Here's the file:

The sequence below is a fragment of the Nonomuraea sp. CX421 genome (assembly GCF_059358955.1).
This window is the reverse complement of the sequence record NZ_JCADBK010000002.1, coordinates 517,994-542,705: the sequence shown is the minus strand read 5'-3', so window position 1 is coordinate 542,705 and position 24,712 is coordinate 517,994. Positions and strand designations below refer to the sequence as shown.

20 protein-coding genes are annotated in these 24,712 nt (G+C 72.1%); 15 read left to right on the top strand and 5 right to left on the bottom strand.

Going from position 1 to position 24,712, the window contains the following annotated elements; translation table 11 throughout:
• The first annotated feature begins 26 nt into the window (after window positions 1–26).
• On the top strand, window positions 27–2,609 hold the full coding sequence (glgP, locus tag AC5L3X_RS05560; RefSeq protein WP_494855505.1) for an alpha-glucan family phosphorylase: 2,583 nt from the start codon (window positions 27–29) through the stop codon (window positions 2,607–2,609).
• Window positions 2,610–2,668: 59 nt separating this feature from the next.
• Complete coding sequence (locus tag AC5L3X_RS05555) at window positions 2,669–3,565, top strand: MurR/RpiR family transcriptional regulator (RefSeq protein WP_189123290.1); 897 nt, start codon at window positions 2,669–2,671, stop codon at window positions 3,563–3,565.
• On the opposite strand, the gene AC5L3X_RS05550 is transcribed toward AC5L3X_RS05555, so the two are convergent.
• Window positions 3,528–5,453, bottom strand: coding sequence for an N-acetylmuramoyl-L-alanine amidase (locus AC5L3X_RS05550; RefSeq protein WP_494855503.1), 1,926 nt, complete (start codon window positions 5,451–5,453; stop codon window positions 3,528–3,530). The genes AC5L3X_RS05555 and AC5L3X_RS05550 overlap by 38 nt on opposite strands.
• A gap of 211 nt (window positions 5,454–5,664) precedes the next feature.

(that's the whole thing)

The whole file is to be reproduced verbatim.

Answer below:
The sequence below is a fragment of the Nonomuraea sp. CX421 genome (assembly GCF_059358955.1).
This window is the reverse complement of the sequence record NZ_JCADBK010000002.1, coordinates 517,994-542,705: the sequence shown is the minus strand read 5'-3', so window position 1 is coordinate 542,705 and position 24,712 is coordinate 517,994. Positions and strand designations below refer to the sequence as shown.

20 protein-coding genes are annotated in these 24,712 nt (G+C 72.1%); 15 read left to right on the top strand and 5 right to left on the bottom strand.

Going from position 1 to position 24,712, the window contains the following annotated elements; translation table 11 throughout:
• The first annotated feature begins 26 nt into the window (after window positions 1–26).
• On the top strand, window positions 27–2,609 hold the full coding sequence (glgP, locus tag AC5L3X_RS05560; RefSeq protein WP_494855505.1) for an alpha-glucan family phosphorylase: 2,583 nt from the start codon (window positions 27–29) through the stop codon (window positions 2,607–2,609).
• Window positions 2,610–2,668: 59 nt separating this feature from the next.
• Complete coding sequence (locus tag AC5L3X_RS05555) at window positions 2,669–3,565, top strand: MurR/RpiR family transcriptional regulator (RefSeq protein WP_189123290.1); 897 nt, start codon at window positions 2,669–2,671, stop codon at window positions 3,563–3,565.
• On the opposite strand, the gene AC5L3X_RS05550 is transcribed toward AC5L3X_RS05555, so the two are convergent.
• Window positions 3,528–5,453, bottom strand: coding sequence for an N-acetylmuramoyl-L-alanine amidase (locus AC5L3X_RS05550; RefSeq protein WP_494855503.1), 1,926 nt, complete (start codon window positions 5,451–5,453; stop codon window positions 3,528–3,530). The genes AC5L3X_RS05555 and AC5L3X_RS05550 overlap by 38 nt on opposite strands.
• A gap of 211 nt (window positions 5,454–5,664) precedes the next feature.